How polkadot windows now protect birds at Pinery Provincial Park
Window strikes second only to cats for bird kills
Thousands of tiny dots are being meticulously applied to the windows of the visitor's centre at Pinery Provincial Park.
The building, just 800 meters from Lake Huron, is nestled among the trees in a natural area that's home to 319 different bird species. Hardly a week goes by without a bird mistaking the reflections in the window glass for open skies, says Tanya Berkers, resource management group leader at Pinery Provincial Park.
"A number of the birds, they'd be stunned and would fly away afterwards," said Berkers. "As for bird deaths? Probably during the peak seasons — two or three a week. Since we've put up these dots, even though we haven't done it on all of the windows yet, the incidence has gone way down."
"There's been maybe one or two for the entire season."
Window strikes are a leading cause of death for birds. According to research done by Environment Canada, 25 million birds are killed every year from colliding with houses or buildings. Only domestic and feral cats are more dangerous to wild birds, killing 200 million birds annually.
"A lot of people are worried about windmills and impacts like that but research shows that windmills have a relatively small impact — the biggest is cats and second is windows," said Berkers.
Plants, windows at home
Bird population health is top of mind after a report published in Science showed North America lost three billion birds since 1970 — across all species, not just endangered ones.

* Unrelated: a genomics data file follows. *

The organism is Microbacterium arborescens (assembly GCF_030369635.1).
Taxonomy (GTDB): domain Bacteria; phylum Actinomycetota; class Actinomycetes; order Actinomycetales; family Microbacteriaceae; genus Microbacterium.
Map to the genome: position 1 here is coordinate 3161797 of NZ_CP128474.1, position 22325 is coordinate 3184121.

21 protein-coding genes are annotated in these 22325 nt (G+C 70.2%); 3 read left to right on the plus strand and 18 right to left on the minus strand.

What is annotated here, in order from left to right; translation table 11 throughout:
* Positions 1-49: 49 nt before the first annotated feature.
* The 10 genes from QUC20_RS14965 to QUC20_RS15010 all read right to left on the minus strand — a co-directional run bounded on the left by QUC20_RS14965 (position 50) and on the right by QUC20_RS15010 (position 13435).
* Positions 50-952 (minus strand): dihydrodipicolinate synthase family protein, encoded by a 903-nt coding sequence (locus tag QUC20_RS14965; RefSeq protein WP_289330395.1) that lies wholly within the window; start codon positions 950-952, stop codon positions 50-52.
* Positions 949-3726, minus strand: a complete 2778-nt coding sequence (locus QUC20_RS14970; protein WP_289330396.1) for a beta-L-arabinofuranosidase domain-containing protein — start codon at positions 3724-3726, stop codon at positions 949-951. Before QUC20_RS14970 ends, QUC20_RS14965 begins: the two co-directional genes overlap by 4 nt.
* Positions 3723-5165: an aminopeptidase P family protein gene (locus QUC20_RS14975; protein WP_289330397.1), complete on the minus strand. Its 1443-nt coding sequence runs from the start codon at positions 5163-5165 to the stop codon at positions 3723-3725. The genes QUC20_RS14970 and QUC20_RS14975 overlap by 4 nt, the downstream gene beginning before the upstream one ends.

It cost Pinery Provincial Park about $800 to outfit its visitor centre windows — a home treatment would cost much less, said Berkers, and it's not the only way to support bird populations.
"I think the biggest thing people can do is to plant native species — plants and trees — around thier yard," suggested Alistair MacKenzie the park's resource management and discovery supervisor.
MacKenzie, who has been a birder since age six, said native plants not only revitalize vanishing bird habitats but are a food source as well.
"When we think of a bird like the black capped chickadee, when a pair of them are raising their young they need high-protein, high-fat food to feed their babies and that usually comes in the form of caterpillars. Caterpillars feed on plants."
"So when we plant non-native species in our environment, it's essentially like putting styrofoam out there."
An unreliable food supply, said MacKenzie, can have a ripple-down impact and affect reproduction rates.
People can also use blinds or curtains to darken windows at night — birds are drawn to the light.
The trick to applying window treatments, like the ones at the park visitor centre, is to space the pattern no more than 5 cm (two inches) apart.
"Two inches is kind of the magic number. Whenever there's more space than that between the visible portion, then many species of bird think they can fly through it," said Berkers.
And, she said, the pattern doesn't need to be vinyl dots; lines or stripes work equally well, as do window paints and white-out pens.